- Clarifying inspection and investigation procedures;
- Adding language to the rule for transparency to reflect current practice of requiring a Plan of Action or issuance of a Directed Plan of Action;
- Unifying record-keeping requirements and including additional requirements in the program manual and policies;
- Increasing personnel record retention and child records to three years;
- Adding the requirement for record of immunization for all children;
- Clarifying and adding requirements for notifications and reports to the Department including adverse drinking water results;
- Adding provisions to supervision;
- Broadening staff qualifications and requirements;
- Specifying orientation and ongoing training requirements;
- Adding safe sleep provisions;
- Adding a requirement for registration with Maine’s Professional Development Network;
- Adding additional constructive methods of guidance;
- Clarifying prohibited detrimental practices;
- Merging Rights of Children;
- Requiring written instructions regarding child abuse and neglect reporting;
- Requiring the Child Protective Intake hotline number be posted;
- Adding requirement that all children have a current record of immunization on file, removing specific exemptions from immunization requirements, per P.L. 2019 ch. 154 §11 (eff. Sept. 1, 2021)
- For Nursery Schools only, every 2 years each licensee, administrator and other staff members of the Nursery School who provide care for children must be declared free from communicable disease by a licensed physician, nurse practitioner or physician assistant. Pursuant to 22 MRS §8402, effective September 1, 2021, there will no longer be exemptions from this requirement based on religious or philosophical beliefs;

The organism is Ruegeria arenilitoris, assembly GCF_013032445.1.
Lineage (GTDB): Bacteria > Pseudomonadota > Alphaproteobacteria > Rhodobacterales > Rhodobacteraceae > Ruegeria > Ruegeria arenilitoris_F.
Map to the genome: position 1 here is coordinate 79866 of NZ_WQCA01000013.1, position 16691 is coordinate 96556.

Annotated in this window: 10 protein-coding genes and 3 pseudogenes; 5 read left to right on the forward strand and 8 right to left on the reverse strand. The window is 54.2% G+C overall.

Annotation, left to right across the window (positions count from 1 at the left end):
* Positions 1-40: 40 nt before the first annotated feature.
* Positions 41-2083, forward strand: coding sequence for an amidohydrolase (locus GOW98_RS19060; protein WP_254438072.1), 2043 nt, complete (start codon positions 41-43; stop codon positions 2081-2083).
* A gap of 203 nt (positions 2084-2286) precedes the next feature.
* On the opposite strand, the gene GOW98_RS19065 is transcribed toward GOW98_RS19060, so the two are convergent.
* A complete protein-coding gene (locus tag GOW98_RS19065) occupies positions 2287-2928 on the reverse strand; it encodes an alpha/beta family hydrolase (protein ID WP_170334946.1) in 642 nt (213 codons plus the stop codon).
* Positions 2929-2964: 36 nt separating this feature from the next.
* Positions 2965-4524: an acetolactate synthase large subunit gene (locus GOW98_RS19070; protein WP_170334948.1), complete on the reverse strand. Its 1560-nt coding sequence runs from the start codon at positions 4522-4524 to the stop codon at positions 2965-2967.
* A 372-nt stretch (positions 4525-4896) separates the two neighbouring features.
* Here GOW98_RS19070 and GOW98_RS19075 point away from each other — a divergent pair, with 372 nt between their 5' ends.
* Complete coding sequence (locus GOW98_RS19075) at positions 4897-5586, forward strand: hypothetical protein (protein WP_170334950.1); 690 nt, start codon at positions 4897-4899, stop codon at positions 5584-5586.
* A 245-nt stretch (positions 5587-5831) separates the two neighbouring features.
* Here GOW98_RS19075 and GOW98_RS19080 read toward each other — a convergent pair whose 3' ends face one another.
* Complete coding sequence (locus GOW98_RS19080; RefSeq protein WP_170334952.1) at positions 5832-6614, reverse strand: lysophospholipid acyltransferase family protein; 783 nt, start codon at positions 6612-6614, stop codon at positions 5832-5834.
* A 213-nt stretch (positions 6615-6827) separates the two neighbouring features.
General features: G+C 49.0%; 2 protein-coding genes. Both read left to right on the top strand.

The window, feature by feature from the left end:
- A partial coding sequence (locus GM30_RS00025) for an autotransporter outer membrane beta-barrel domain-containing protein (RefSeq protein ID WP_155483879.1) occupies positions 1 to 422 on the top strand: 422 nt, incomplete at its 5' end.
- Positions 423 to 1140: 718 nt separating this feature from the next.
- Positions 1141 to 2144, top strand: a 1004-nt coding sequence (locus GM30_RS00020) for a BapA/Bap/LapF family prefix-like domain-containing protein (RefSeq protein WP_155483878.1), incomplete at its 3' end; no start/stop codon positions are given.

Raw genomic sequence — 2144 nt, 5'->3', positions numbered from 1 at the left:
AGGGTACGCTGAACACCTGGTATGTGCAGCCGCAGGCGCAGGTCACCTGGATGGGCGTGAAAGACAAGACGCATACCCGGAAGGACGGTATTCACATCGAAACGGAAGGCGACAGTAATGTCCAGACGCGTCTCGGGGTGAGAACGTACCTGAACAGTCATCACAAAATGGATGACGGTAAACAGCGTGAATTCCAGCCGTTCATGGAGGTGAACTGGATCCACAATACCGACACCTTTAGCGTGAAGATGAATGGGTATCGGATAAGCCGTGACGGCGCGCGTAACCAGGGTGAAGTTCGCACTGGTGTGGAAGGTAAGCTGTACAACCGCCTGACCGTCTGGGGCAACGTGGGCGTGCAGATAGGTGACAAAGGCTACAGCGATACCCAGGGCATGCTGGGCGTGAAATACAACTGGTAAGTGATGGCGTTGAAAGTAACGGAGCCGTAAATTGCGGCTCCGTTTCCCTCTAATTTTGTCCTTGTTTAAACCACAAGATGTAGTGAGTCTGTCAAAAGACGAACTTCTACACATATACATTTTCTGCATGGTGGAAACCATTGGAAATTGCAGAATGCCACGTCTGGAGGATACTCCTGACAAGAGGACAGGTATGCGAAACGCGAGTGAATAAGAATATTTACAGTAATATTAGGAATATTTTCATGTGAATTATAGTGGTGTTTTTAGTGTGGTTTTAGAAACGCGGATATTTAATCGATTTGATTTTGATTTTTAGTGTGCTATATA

- Adding requirement for facilities serving 13 or more Children to have a separate first aid kit and manual in each classroom;
- Adding a requirement to test drinking water for lead and other specified contaminants;
- Adding requirement to notify parents when on a bottled water agreement;
- Adding requirements related to the indoor physical environment to include the requirement for shock absorbing material, requirements regarding power equipment, requirements regarding purses, bags, medications and other belongings;
- Adding time requirements for outdoor play and limits for television, videos, and hand-held electronic devices;
- Adding a requirement for a carbon monoxide detector;
- Decreasing minimum indoor temperature requirement to 65 � Fahrenheit;
- Increasing requirements for outdoor play areas including specific criteria for fencing, use of helmets, and energy absorbing material in fall zones;
- Adding requirements for exceeding maximum group size in outdoor areas;
- Adding requirements for bathing facilities;
- Specifying and adding requirements for emergency preparedness plans;
- Clarifying requirements for swimming and wading settings and adding requirements for hot tubs;
- Adding more healthy meal and snack requirements and limiting consumption of juice;
- Adding a requirement for documentation of allergy plan;
- Adding safety precautions in kitchen facilities;
- Adding disqualifying driving offenses prohibiting provider transport of children;
- Decreasing restrictions to first floor;
- Limiting use of infant equipment to 30 consecutive minutes;
- Adding requirements regarding feeding and storage of breast milk;
- Prohibiting the practice of swaddling;
- Adding requirements for nighttime care; and
- Increasing transparency and clarifying enforcement authority and process.